A Cardboard Alternative to HoloLens
I attended the Augmented-Virtual-Mixed Reality Workshop hosted by LDE Centre of Education and Learning and the Leiden Centre for Innovation, where the Aryzon AR Cardboard Headset caught my attention. The Aryzon AR/MR Headset is an interesting alternative to the high-tech AR headsets. It is both available and affordable for average students, schools and universities. Like the Google Cardboard, it uses a smartphone for rendering and displaying virtual models. Different to Google's solution, the Aryzon Headset does not block the field of view.
At the Augmented-Virtual-Mixed Reality Workshop in Leiden we learned about different approaches and solutions for using this technology in higher education. It also hosted a marketplace for sharing ideas and solutions from research and the industry, where I met Ralph van der Meer from Breinwave. Ralph brought some Aryzon Headsets and a bunch of demos that showed possible interactions between HoloLens wearers and cardboard headset wearers. This allowed me to compare the Aryzon Headset directly to the HoloLens 1.
Disclaimer: This article reflects my own views and impressions from wearing the Aryzon AR Cardboard Headset and the HoloLens. I tried and used the Aryzon Headset for about 10 minutes and I report only about my subjective impressions during this short trial. I am not related to or paid by neither Aryzon, Google, Microsoft nor Breinwave.
The Aryzon Headset uses a regular mirror and a half-transparent mirror in order to overlay the virtual model with the real environment. This allows users to see a digital model and the real world simultaneously, instead of the non-stereoscopic camera image of conventional cardboard apps. This creates a more natural feeling for the overall AR/MR experience compared to the one of my own Google Cardboard.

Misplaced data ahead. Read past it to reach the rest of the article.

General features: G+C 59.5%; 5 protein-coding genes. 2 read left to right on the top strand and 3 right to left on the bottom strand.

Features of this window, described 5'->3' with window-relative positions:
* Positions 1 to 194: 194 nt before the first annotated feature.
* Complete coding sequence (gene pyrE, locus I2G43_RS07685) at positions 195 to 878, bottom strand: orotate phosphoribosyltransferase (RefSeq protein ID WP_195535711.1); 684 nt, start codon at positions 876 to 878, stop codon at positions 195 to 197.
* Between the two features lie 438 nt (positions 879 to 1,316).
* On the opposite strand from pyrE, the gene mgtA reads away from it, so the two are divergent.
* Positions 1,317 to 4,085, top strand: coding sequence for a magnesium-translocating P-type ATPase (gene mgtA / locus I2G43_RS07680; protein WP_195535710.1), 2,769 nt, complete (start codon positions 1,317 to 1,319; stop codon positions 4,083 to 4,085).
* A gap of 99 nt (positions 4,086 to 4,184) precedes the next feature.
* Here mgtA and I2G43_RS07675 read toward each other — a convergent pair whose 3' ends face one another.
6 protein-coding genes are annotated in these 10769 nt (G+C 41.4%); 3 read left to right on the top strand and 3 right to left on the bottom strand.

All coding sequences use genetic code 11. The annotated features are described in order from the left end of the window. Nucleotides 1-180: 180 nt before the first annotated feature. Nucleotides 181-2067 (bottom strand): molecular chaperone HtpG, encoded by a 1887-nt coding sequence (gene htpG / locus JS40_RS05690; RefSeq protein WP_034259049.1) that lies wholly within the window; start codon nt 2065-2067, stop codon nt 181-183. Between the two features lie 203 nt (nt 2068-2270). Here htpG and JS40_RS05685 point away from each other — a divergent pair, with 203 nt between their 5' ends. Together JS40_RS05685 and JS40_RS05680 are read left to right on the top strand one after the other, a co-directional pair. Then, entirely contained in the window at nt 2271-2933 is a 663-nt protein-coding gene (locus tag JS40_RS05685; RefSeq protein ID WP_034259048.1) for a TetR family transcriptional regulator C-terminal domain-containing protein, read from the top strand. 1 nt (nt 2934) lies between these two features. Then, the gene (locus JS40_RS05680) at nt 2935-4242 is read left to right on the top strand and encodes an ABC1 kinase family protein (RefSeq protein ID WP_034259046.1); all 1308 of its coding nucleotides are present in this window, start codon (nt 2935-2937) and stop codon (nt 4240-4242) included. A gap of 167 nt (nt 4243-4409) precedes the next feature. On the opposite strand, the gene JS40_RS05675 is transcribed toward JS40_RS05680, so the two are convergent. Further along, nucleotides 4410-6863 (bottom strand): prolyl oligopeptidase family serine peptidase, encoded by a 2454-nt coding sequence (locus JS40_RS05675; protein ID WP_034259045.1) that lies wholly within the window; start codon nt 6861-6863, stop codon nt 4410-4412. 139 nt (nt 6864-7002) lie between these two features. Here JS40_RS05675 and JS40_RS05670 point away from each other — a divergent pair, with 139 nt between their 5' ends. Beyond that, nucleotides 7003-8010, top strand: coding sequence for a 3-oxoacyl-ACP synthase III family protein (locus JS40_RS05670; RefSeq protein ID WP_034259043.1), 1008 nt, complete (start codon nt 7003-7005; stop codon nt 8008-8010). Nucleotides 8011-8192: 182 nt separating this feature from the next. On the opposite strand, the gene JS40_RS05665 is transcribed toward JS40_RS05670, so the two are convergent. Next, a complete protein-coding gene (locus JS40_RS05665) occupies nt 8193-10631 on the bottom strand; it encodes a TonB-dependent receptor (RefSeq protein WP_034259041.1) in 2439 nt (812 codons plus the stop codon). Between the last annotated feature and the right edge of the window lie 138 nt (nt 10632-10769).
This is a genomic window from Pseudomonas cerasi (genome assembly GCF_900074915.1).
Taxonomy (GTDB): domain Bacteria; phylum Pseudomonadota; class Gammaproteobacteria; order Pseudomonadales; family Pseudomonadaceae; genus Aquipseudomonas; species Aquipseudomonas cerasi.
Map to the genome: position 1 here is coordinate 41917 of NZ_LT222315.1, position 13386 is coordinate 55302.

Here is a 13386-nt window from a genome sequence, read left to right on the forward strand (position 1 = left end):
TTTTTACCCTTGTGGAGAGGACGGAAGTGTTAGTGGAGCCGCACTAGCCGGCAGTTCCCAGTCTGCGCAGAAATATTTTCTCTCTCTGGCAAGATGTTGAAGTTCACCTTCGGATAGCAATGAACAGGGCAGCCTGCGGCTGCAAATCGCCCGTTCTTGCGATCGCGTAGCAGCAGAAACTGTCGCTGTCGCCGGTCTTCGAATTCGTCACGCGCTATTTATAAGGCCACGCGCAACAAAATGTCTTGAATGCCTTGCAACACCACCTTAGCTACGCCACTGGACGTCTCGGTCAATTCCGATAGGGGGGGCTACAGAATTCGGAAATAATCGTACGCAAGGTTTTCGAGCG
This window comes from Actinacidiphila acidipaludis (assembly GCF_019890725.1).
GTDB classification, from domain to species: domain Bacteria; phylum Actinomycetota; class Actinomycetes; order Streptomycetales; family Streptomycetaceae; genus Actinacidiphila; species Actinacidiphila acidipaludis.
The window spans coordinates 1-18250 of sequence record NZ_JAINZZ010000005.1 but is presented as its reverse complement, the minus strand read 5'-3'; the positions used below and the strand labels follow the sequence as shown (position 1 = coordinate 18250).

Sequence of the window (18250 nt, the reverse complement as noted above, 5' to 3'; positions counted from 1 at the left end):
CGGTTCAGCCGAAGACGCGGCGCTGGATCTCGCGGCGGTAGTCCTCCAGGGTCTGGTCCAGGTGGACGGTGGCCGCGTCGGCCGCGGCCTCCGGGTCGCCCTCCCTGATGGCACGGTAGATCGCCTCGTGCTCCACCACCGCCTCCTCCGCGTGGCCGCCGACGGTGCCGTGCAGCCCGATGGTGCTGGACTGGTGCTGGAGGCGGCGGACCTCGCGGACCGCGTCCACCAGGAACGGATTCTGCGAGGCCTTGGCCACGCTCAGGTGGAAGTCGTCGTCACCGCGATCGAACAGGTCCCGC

Aryzon AR Headset vs. HoloLens 1 standoff.
While the HoloLens wears way more comfortable and does not look as awkward as the Aryzon Headset, I was surprised that the cardboard headset with my phone attached did not feel as clumsy as my Google Cardboard at home. I assume that this is partially due to the lower center of mass. While this is certainly an improvement compared to Google Cardboard, it cannot compete with the "heavy" HoloLens 1: I can easily imagine to wear the HoloLens for an extended period, which is certainly not the case for the Aryzon Headset. I guess that regular wearers will not exceed 15 minute sessions with it.
With respect to the freedom of movement, the HoloLens wins as well. The Aryzon Headset has the wearer's smartphone attached. However, this connection is not rock solid. So if the wearer moves too quickly, then the phone will set for its own destination, which might become easily the smartphone nirvana. This is similar to the Google Cardboard, so I was warned. Also looking up or down can be dangerous for the phone and potential bystanders as the phone may slip from its fixation in the headset. In these cases, it is important to keep the phone in place by using the own hands, which can be limiting the immersive experience.
HoloLens wearers will certainly miss the lack of support for hand gestures, so when using the Aryzon Headset, the only way to interact with the virtual model is by staring intensely at menus or interaction points. While this is not too bad, it is not very natural either. Ralph mentioned that the Aryzon team is working at this.